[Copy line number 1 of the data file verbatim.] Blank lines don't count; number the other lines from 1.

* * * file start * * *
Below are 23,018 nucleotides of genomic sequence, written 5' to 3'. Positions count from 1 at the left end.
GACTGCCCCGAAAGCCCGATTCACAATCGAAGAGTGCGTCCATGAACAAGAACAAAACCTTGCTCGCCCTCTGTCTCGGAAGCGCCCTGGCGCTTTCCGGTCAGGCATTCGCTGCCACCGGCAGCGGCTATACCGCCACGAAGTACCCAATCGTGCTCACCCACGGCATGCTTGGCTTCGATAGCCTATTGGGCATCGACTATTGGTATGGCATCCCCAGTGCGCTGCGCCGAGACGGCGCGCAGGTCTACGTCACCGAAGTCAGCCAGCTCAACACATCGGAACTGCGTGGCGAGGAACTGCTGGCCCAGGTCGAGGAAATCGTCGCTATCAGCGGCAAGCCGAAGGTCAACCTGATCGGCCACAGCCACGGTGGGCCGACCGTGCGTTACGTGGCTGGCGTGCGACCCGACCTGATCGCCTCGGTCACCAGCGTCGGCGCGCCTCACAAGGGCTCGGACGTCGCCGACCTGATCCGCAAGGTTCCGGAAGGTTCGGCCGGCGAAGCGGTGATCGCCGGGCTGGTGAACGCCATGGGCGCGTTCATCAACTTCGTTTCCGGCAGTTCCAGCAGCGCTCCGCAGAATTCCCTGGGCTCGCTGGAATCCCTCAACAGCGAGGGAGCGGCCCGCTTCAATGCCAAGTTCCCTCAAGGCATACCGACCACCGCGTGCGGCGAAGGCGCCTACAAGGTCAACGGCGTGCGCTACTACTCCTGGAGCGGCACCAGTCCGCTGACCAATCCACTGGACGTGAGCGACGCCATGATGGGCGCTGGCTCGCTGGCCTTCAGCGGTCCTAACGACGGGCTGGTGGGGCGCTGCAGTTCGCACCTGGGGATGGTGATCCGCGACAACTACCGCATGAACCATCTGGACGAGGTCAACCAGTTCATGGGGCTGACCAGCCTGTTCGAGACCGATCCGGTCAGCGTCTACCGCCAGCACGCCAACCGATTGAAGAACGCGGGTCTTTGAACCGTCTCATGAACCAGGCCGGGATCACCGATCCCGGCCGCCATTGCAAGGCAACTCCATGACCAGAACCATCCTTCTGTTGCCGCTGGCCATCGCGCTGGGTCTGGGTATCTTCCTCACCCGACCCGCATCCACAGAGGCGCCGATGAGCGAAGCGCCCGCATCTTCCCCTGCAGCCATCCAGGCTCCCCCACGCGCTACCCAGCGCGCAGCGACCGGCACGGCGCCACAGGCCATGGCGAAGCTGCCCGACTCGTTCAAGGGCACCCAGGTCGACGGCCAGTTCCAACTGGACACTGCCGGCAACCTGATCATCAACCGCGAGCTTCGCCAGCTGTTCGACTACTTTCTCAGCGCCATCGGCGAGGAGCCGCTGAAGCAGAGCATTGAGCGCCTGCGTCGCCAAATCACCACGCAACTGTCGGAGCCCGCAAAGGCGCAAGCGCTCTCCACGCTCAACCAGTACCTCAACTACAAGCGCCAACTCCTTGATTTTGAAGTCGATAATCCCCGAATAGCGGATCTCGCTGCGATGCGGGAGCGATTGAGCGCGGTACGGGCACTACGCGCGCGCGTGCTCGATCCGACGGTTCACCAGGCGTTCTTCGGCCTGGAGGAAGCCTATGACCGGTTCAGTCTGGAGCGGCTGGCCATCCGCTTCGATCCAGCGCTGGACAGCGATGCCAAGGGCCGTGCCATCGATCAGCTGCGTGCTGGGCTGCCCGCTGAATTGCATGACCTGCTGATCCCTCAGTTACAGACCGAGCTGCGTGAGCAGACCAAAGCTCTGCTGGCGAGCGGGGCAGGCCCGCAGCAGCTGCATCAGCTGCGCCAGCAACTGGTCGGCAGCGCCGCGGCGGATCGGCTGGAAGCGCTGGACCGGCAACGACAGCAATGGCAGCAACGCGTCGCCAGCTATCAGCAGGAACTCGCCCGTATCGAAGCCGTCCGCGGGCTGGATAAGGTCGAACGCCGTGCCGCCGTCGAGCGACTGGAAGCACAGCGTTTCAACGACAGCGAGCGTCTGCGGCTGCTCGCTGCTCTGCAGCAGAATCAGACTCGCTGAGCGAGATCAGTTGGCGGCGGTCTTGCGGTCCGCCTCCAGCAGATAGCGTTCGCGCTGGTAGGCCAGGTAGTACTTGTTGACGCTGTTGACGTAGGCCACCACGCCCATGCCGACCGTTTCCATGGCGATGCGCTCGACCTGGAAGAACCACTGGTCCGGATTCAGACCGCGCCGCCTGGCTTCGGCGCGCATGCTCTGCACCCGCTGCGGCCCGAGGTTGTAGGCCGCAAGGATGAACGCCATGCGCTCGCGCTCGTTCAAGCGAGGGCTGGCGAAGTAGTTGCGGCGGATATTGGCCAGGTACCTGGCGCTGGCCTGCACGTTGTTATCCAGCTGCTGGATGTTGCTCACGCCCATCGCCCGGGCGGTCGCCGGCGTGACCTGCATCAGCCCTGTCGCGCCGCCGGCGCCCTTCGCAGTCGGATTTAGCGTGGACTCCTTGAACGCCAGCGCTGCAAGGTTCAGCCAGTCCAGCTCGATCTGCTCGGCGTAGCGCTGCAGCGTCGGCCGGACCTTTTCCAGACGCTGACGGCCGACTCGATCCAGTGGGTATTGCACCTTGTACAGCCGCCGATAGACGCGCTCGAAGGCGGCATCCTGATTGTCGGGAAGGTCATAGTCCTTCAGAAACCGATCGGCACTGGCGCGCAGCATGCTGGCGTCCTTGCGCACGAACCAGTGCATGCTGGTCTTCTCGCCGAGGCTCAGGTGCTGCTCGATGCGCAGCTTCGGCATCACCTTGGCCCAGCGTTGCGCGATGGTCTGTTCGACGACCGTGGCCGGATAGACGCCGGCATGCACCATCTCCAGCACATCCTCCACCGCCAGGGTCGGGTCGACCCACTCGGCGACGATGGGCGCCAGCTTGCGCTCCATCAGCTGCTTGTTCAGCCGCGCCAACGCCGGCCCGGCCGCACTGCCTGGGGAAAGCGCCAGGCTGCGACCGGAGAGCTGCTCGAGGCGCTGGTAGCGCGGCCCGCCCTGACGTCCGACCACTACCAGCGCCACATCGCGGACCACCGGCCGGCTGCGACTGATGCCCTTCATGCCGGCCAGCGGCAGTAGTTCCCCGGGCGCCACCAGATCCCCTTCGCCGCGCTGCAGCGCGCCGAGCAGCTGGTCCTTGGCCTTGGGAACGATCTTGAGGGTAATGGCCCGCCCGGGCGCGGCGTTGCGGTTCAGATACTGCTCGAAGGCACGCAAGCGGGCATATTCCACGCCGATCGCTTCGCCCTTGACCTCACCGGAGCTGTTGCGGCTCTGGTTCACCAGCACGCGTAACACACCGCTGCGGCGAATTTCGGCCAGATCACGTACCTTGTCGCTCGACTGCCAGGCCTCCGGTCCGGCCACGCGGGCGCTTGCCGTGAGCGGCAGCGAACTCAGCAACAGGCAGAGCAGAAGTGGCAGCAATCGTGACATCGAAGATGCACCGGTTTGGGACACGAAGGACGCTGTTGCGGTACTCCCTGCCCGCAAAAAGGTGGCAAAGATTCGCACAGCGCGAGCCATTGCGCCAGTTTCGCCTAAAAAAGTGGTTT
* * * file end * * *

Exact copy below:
Below are 23,018 nucleotides of genomic sequence, written 5' to 3'. Positions count from 1 at the left end.